It’s estimated that most people see tens of thousands of marketing messages a day, and you might see even more than that, depending on where you live in the world.
That’s a lot of messages. And most of them are trying to convince you of something.
To add insult to injury, many of these messages don’t even seem like marketing. Instead, a product is mentioned in a pop song or displayed in the background on a prime time dramedy.
Perhaps the most cunning of these messages, though, is the apple on your laptop. Or the swoosh on your sneakers. Or the charging bull on your energy drink can.
I say cunning because, in most cases, consumers of the products bearing these logos are more than happy to display them. In fact, they’d feel a little ripped off if they couldn’t. The logo stands for something, whether it be quality, edginess, or a certain indefinable cool that you understand, but can’t put your finger on.
These associations aren’t accidental: There are teams of very intelligent people in charge of building up the reputation of these iconic marks. They make sure their computers are used by the right people, and their energy drinks are chugged by the most influential stars for specific demographics. It’s an aspect of branding that is part art and part science, and its most shining success has been making consumers feel that by associating themselves with a certain logo—certain colors, certain words, certain songs, certain tastes, and certain packaging—they are themselves transformed into something more. They believe that some of the quality or edginess or cool displayed in commercials and magazine spreads will somehow rub off on them.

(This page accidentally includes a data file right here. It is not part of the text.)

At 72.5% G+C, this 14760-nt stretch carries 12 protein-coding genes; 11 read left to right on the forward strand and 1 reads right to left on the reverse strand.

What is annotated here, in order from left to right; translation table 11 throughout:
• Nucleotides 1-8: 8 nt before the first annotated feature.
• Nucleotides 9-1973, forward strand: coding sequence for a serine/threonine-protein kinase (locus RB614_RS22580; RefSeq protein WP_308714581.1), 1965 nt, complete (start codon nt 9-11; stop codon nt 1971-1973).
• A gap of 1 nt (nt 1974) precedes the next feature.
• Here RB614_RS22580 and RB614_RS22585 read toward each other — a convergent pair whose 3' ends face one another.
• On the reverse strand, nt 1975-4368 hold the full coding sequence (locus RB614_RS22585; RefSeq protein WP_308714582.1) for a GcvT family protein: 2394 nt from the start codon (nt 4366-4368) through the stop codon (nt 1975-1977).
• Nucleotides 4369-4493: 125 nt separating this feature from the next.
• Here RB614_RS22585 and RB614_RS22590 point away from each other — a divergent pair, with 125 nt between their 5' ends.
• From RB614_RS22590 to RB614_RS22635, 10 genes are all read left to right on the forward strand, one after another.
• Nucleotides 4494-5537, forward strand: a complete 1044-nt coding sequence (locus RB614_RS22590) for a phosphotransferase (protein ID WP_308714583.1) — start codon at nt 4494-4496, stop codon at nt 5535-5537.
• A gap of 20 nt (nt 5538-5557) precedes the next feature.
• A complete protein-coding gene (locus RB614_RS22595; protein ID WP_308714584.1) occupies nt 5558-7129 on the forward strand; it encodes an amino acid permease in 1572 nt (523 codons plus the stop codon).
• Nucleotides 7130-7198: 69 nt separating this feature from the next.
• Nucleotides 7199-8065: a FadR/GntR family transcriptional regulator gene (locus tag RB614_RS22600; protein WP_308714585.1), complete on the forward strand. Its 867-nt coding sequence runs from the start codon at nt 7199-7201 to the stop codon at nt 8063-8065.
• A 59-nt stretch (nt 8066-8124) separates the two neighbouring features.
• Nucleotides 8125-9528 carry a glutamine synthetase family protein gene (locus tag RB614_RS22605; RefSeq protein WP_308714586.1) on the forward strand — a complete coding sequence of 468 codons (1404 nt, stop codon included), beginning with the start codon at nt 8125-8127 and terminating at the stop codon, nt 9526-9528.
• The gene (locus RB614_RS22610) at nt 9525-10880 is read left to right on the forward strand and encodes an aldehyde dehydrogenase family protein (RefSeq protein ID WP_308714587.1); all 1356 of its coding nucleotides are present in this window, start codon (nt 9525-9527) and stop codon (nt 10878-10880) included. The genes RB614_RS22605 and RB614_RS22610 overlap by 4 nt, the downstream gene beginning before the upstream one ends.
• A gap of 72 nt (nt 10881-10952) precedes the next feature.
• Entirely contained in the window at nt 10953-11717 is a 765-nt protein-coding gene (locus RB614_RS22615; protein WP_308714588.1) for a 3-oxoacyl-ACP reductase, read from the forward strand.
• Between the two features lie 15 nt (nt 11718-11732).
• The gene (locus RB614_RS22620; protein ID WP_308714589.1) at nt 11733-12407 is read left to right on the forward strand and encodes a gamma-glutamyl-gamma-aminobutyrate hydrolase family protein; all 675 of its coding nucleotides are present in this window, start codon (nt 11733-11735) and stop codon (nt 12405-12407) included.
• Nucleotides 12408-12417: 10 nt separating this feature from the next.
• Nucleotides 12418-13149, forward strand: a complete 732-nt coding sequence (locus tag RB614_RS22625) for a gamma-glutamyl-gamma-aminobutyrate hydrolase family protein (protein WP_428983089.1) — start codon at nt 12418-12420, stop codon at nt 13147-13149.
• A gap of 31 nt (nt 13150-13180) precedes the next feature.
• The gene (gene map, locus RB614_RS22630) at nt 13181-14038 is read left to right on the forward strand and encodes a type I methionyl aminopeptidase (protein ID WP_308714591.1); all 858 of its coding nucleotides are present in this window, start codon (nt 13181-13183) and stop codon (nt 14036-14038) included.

In a way, it does. It’s said that you are what you eat, and if you decide that you’re a Whole Foods person, for example, chances are you’re eating more organic, healthy foods than someone who associates themselves with the McDonald’s brand. It’s not a given, but the likelihood is higher.
This association is very superficial. The attributes that cause a person to eat healthier are not imbued by a brand; the brand simply brings these attributes to the surface. It’s encouraging to feel there are other people like you out there, and you’re not just a log floating down a lonesome river: You’re part of a movement, something bigger than yourself. This is your grocery store. Read more on The Minimalists
“Logos” is an excerpt from Colin Wright’s new book, Act Accordingly, published today by Asymmetrical Press, available in Kindle ($3) and Print ($7) editions.
Colin Wright is a minimalist, entrepreneur, and full-time traveler who travels to a new country every four months based on the votes of the readers at his blonikeg, Exile Lifestyle.
If you are near Missoula, Montana, Colin is hosting a special reading and book-signing event for Act Accordingly on 6/26.